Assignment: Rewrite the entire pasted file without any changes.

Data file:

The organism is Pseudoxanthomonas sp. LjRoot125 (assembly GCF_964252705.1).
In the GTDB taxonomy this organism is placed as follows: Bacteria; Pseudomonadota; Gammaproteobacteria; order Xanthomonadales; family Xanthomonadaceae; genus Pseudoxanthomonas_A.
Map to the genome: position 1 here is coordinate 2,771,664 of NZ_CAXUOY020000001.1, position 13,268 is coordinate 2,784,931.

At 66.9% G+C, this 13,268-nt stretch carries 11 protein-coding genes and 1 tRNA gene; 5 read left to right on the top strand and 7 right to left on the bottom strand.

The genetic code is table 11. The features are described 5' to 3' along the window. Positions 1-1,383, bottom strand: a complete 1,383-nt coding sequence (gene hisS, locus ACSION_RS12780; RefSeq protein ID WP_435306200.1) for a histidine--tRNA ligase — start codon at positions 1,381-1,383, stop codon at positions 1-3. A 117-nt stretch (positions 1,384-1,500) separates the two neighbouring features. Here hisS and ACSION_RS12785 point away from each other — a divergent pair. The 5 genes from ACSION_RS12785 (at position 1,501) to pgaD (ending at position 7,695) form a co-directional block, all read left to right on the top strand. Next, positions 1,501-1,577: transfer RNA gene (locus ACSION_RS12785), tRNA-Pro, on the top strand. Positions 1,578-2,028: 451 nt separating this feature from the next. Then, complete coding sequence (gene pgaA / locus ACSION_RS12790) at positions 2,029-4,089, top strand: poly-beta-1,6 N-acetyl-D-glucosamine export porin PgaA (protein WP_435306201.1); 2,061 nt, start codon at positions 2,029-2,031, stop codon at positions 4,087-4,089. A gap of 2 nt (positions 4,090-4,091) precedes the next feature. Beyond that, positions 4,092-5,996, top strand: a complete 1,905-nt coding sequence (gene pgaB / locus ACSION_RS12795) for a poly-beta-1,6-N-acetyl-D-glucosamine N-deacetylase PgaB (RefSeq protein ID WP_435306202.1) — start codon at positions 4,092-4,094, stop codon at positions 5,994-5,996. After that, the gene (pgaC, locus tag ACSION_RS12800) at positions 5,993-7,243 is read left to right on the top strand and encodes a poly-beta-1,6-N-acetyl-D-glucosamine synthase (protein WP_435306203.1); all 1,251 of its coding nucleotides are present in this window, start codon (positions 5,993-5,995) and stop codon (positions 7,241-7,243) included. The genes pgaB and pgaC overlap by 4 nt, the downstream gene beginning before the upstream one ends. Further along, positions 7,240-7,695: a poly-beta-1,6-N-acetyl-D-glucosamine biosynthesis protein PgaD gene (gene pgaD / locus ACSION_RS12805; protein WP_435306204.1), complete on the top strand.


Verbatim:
The organism is Pseudoxanthomonas sp. LjRoot125 (assembly GCF_964252705.1).
In the GTDB taxonomy this organism is placed as follows: Bacteria; Pseudomonadota; Gammaproteobacteria; order Xanthomonadales; family Xanthomonadaceae; genus Pseudoxanthomonas_A.
Map to the genome: position 1 here is coordinate 2,771,664 of NZ_CAXUOY020000001.1, position 13,268 is coordinate 2,784,931.

At 66.9% G+C, this 13,268-nt stretch carries 11 protein-coding genes and 1 tRNA gene; 5 read left to right on the top strand and 7 right to left on the bottom strand.

The genetic code is table 11. The features are described 5' to 3' along the window. Positions 1-1,383, bottom strand: a complete 1,383-nt coding sequence (gene hisS, locus ACSION_RS12780; RefSeq protein ID WP_435306200.1) for a histidine--tRNA ligase — start codon at positions 1,381-1,383, stop codon at positions 1-3. A 117-nt stretch (positions 1,384-1,500) separates the two neighbouring features. Here hisS and ACSION_RS12785 point away from each other — a divergent pair. The 5 genes from ACSION_RS12785 (at position 1,501) to pgaD (ending at position 7,695) form a co-directional block, all read left to right on the top strand. Next, positions 1,501-1,577: transfer RNA gene (locus ACSION_RS12785), tRNA-Pro, on the top strand. Positions 1,578-2,028: 451 nt separating this feature from the next. Then, complete coding sequence (gene pgaA / locus ACSION_RS12790) at positions 2,029-4,089, top strand: poly-beta-1,6 N-acetyl-D-glucosamine export porin PgaA (protein WP_435306201.1); 2,061 nt, start codon at positions 2,029-2,031, stop codon at positions 4,087-4,089. A gap of 2 nt (positions 4,090-4,091) precedes the next feature. Beyond that, positions 4,092-5,996, top strand: a complete 1,905-nt coding sequence (gene pgaB / locus ACSION_RS12795) for a poly-beta-1,6-N-acetyl-D-glucosamine N-deacetylase PgaB (RefSeq protein ID WP_435306202.1) — start codon at positions 4,092-4,094, stop codon at positions 5,994-5,996. After that, the gene (pgaC, locus tag ACSION_RS12800) at positions 5,993-7,243 is read left to right on the top strand and encodes a poly-beta-1,6-N-acetyl-D-glucosamine synthase (protein WP_435306203.1); all 1,251 of its coding nucleotides are present in this window, start codon (positions 5,993-5,995) and stop codon (positions 7,241-7,243) included. The genes pgaB and pgaC overlap by 4 nt, the downstream gene beginning before the upstream one ends. Further along, positions 7,240-7,695: a poly-beta-1,6-N-acetyl-D-glucosamine biosynthesis protein PgaD gene (gene pgaD / locus ACSION_RS12805; protein WP_435306204.1), complete on the top strand.